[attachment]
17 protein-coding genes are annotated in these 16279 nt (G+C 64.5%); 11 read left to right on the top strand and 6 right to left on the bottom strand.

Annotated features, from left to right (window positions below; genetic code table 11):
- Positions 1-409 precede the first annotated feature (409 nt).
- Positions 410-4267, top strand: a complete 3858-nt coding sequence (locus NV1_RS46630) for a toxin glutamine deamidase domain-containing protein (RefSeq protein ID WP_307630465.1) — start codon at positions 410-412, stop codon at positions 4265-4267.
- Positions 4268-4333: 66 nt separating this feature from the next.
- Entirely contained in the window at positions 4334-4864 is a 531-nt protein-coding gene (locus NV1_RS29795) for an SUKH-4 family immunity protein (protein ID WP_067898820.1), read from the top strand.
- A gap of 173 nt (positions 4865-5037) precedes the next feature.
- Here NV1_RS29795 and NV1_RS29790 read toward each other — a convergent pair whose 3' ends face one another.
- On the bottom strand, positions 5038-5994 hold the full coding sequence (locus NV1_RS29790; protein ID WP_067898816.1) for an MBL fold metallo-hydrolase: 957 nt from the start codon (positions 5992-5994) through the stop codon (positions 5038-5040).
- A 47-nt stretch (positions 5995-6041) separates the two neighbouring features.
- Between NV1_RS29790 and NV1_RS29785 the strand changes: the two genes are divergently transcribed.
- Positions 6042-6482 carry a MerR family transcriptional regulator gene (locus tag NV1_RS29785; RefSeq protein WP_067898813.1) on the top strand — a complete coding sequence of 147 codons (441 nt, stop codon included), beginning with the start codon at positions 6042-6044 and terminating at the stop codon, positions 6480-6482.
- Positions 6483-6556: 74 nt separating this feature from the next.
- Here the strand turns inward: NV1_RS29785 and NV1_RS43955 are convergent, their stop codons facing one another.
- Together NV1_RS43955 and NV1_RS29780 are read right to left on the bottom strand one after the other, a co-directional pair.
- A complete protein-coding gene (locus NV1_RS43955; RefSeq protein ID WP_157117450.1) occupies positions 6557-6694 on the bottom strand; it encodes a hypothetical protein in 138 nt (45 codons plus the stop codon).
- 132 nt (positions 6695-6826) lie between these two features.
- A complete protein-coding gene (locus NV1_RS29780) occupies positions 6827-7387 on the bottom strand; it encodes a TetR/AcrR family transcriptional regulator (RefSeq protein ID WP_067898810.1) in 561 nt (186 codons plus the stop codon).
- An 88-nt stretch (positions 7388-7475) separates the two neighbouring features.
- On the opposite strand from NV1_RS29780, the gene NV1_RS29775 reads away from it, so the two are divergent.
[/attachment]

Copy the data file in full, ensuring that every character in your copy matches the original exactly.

17 protein-coding genes are annotated in these 16279 nt (G+C 64.5%); 11 read left to right on the top strand and 6 right to left on the bottom strand.

Annotated features, from left to right (window positions below; genetic code table 11):
- Positions 1-409 precede the first annotated feature (409 nt).
- Positions 410-4267, top strand: a complete 3858-nt coding sequence (locus NV1_RS46630) for a toxin glutamine deamidase domain-containing protein (RefSeq protein ID WP_307630465.1) — start codon at positions 410-412, stop codon at positions 4265-4267.
- Positions 4268-4333: 66 nt separating this feature from the next.
- Entirely contained in the window at positions 4334-4864 is a 531-nt protein-coding gene (locus NV1_RS29795) for an SUKH-4 family immunity protein (protein ID WP_067898820.1), read from the top strand.
- A gap of 173 nt (positions 4865-5037) precedes the next feature.
- Here NV1_RS29795 and NV1_RS29790 read toward each other — a convergent pair whose 3' ends face one another.
- On the bottom strand, positions 5038-5994 hold the full coding sequence (locus NV1_RS29790; protein ID WP_067898816.1) for an MBL fold metallo-hydrolase: 957 nt from the start codon (positions 5992-5994) through the stop codon (positions 5038-5040).
- A 47-nt stretch (positions 5995-6041) separates the two neighbouring features.
- Between NV1_RS29790 and NV1_RS29785 the strand changes: the two genes are divergently transcribed.
- Positions 6042-6482 carry a MerR family transcriptional regulator gene (locus tag NV1_RS29785; RefSeq protein WP_067898813.1) on the top strand — a complete coding sequence of 147 codons (441 nt, stop codon included), beginning with the start codon at positions 6042-6044 and terminating at the stop codon, positions 6480-6482.
- Positions 6483-6556: 74 nt separating this feature from the next.
- Here the strand turns inward: NV1_RS29785 and NV1_RS43955 are convergent, their stop codons facing one another.
- Together NV1_RS43955 and NV1_RS29780 are read right to left on the bottom strand one after the other, a co-directional pair.
- A complete protein-coding gene (locus NV1_RS43955; RefSeq protein ID WP_157117450.1) occupies positions 6557-6694 on the bottom strand; it encodes a hypothetical protein in 138 nt (45 codons plus the stop codon).
- 132 nt (positions 6695-6826) lie between these two features.
- A complete protein-coding gene (locus NV1_RS29780) occupies positions 6827-7387 on the bottom strand; it encodes a TetR/AcrR family transcriptional regulator (RefSeq protein ID WP_067898810.1) in 561 nt (186 codons plus the stop codon).
- An 88-nt stretch (positions 7388-7475) separates the two neighbouring features.
- On the opposite strand from NV1_RS29780, the gene NV1_RS29775 reads away from it, so the two are divergent.